Elmer and Elsie (robots)
This article or section contains close paraphrasing of one or more non-free copyrighted sources. (September 2018) (Learn how and when to remove this template message)
Elmer and Elsie (ELectroMEchanical Robot, Light-Sensitive) were two electronic robots that were built in the late 1940s by neurobiologist William Grey Walter. They were the first robots in history that were programmed to "think" the way biological brains do and meant to have free will.  Elmer and Elsie were often labeled as tortoises because of how they were shaped and the manner in which they moved. They were capable of phototaxis which is the movement that occurs in response to light stimulus. 
Elmer and Elsie, or the "tortoises" as they were known, were constructed between 1948 and 1949 using war surplus materials and old alarm clocks. They had a single light or touch sensor hooked up to two different paths that ran two different motors acting as two separate neuron brains.  The robots had a plastic shell which was phototropic in that it could follow light and act as a bumper sensor. Walter stressed the importance of using purely analogue electronics to simulate brain processes at a time when his contemporaries such as Alan Turing, John von Neumann and Norbert Wiener were all turning towards a view of mental processes in terms of digital computation. 
The robots were designed to show the interaction between both light-sensitive and touch-sensitive control mechanisms which were basically two nerve cells with visual and tactile inputs. These systems interacted with the motor drive in such a way that the tortoises were actually finding their way around obstacles.  They were allowed to randomly wander around the floor in no specific pattern and when they were presented with two light sources equally distanced from their sensor, they'd head towards whichever light they saw as a consistent part of the scanning process. 
In one experiment a light was placed on the nose of one of the tortoises. It appeared that the robot was looking at itself in a mirror. It's light began flickering and the robot started shaking as if excited to see itself in the mirror. Walter argued that if this behavior were seen in an animal it "might be accepted as evidence of some degree of self-awareness."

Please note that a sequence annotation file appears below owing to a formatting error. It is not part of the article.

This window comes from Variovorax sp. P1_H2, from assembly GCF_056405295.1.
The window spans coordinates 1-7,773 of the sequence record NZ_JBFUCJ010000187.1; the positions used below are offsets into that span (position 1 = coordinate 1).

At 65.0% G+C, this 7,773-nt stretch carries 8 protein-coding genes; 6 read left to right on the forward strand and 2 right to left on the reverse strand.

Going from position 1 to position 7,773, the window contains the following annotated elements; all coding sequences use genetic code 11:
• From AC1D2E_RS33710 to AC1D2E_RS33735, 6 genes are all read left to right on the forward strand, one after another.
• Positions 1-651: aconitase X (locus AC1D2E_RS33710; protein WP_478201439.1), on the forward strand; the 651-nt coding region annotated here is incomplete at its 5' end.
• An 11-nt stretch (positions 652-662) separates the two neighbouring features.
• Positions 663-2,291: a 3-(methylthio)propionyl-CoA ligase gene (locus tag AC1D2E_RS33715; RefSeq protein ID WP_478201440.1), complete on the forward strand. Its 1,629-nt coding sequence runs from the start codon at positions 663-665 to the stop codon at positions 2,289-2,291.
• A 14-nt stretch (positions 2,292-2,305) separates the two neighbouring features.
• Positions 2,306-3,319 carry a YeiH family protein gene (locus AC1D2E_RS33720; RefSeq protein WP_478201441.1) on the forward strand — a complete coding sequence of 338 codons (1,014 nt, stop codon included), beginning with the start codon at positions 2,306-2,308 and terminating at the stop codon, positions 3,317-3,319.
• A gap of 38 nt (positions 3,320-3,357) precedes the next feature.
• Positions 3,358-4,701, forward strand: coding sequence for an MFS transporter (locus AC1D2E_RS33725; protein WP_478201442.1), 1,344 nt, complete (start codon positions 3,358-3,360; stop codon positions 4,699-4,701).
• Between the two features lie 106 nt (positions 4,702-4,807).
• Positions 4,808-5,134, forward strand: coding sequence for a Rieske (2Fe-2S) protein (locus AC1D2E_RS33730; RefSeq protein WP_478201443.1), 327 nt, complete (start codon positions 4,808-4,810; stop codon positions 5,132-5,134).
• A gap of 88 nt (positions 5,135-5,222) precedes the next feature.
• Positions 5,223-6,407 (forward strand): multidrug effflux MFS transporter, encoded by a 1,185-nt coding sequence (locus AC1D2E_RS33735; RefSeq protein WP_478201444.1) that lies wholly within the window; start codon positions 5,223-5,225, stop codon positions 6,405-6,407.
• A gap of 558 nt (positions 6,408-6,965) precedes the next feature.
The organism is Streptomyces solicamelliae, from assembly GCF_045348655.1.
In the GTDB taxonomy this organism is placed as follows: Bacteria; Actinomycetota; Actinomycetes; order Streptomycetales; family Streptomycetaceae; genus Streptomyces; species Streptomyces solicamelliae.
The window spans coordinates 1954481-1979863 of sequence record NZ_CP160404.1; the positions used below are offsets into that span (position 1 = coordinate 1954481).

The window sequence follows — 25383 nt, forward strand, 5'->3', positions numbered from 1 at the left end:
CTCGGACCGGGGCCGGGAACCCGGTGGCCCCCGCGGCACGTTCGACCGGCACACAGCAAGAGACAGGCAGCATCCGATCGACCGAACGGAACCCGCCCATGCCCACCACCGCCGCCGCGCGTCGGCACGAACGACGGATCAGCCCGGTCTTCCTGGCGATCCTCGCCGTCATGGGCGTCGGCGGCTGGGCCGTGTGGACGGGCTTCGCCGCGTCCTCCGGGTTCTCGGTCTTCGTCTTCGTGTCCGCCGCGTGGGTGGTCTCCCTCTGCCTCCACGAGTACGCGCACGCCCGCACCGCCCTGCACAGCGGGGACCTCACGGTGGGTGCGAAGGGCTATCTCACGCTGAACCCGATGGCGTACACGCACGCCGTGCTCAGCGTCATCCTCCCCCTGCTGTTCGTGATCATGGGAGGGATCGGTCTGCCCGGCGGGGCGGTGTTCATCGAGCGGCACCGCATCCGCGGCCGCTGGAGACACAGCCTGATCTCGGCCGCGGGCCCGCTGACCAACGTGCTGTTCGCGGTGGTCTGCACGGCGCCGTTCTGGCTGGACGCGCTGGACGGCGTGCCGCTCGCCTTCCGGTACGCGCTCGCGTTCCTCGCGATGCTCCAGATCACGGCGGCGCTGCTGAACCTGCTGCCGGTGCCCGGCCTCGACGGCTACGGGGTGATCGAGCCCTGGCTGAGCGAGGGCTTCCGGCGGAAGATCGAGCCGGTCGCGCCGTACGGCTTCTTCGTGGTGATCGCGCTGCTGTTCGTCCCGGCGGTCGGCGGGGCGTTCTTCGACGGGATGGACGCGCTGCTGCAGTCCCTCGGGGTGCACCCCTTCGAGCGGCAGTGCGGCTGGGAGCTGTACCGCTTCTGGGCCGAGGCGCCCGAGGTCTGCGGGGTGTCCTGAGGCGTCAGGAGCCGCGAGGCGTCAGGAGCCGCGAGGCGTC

When presented with certain stimuli, even outside of their programmed range of experience, they responded consistently, as if they had a personality. They had their quirks and odd behaviors the way living things do. Using the only two neurons that they exhibited much of the same behaviors and oddities that any biological beings have. 
Elmer and Elsie inspired later generations of robotics researchers such as Rodney Brooks, Hans Moravec and Mark Tilden. Rodney Brooks' "Intelligence without Representation" is in many ways a modern take on Elmer and Elsie. Modern replicas of the tortoises may be found in the form of BEAM robotics.  An original tortoise is on display in London UK in the Science Museum's Making the Modern World gallery. In 1995, one was replicated by Owen Holland, of the University of the West of England, which used some of the original parts. An original tortoise as seen at the Festival of Britain is in the collection of the Smithsonian Institution. 
- Ingalis-Arkell, Esther "The Very First Robot Brains Were Made of Old Alarm Clocks", 07 March 2012.
- [Norman, Jeremy, "The First Electronic Autonomous Robots: the Origin of Social Robotics (1948 – 1949)", Jeremy Norman & Co., Inc., 02004-2018.
- Findery, "Elmer and Elsie", 2bkco, Inc., 2012-2018
- Bristol Robotics Laboratory, "Grey Walter and his tortoises", University of Bristol News, 22 July 2008.